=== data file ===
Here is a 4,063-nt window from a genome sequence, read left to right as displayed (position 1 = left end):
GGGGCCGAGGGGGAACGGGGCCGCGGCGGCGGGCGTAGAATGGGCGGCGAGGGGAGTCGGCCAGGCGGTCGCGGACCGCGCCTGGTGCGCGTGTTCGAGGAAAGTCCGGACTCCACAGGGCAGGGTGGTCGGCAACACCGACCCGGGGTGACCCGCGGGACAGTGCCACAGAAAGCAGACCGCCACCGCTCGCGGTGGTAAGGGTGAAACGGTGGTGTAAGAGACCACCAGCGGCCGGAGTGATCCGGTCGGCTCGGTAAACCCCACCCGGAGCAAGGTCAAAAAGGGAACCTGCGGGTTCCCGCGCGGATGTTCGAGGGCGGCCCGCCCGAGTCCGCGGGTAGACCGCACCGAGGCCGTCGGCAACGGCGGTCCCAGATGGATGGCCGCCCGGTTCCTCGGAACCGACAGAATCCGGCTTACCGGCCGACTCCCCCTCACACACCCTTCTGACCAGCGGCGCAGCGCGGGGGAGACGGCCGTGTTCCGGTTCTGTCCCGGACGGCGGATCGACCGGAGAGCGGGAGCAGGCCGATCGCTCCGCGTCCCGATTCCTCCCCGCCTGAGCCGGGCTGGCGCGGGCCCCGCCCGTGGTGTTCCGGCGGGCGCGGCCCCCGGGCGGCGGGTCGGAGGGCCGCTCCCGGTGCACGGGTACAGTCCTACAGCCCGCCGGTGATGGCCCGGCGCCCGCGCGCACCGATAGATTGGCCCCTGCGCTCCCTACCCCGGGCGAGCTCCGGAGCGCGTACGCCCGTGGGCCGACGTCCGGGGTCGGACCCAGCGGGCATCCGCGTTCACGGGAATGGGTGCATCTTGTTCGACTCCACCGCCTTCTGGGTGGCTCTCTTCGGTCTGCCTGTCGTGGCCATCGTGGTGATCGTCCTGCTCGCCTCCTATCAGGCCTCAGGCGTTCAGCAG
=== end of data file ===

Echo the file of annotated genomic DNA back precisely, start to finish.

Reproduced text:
Here is a 4,063-nt window from a genome sequence, read left to right as displayed (position 1 = left end):
GGGGCCGAGGGGGAACGGGGCCGCGGCGGCGGGCGTAGAATGGGCGGCGAGGGGAGTCGGCCAGGCGGTCGCGGACCGCGCCTGGTGCGCGTGTTCGAGGAAAGTCCGGACTCCACAGGGCAGGGTGGTCGGCAACACCGACCCGGGGTGACCCGCGGGACAGTGCCACAGAAAGCAGACCGCCACCGCTCGCGGTGGTAAGGGTGAAACGGTGGTGTAAGAGACCACCAGCGGCCGGAGTGATCCGGTCGGCTCGGTAAACCCCACCCGGAGCAAGGTCAAAAAGGGAACCTGCGGGTTCCCGCGCGGATGTTCGAGGGCGGCCCGCCCGAGTCCGCGGGTAGACCGCACCGAGGCCGTCGGCAACGGCGGTCCCAGATGGATGGCCGCCCGGTTCCTCGGAACCGACAGAATCCGGCTTACCGGCCGACTCCCCCTCACACACCCTTCTGACCAGCGGCGCAGCGCGGGGGAGACGGCCGTGTTCCGGTTCTGTCCCGGACGGCGGATCGACCGGAGAGCGGGAGCAGGCCGATCGCTCCGCGTCCCGATTCCTCCCCGCCTGAGCCGGGCTGGCGCGGGCCCCGCCCGTGGTGTTCCGGCGGGCGCGGCCCCCGGGCGGCGGGTCGGAGGGCCGCTCCCGGTGCACGGGTACAGTCCTACAGCCCGCCGGTGATGGCCCGGCGCCCGCGCGCACCGATAGATTGGCCCCTGCGCTCCCTACCCCGGGCGAGCTCCGGAGCGCGTACGCCCGTGGGCCGACGTCCGGGGTCGGACCCAGCGGGCATCCGCGTTCACGGGAATGGGTGCATCTTGTTCGACTCCACCGCCTTCTGGGTGGCTCTCTTCGGTCTGCCTGTCGTGGCCATCGTGGTGATCGTCCTGCTCGCCTCCTATCAGGCCTCAGGCGTTCAGCAG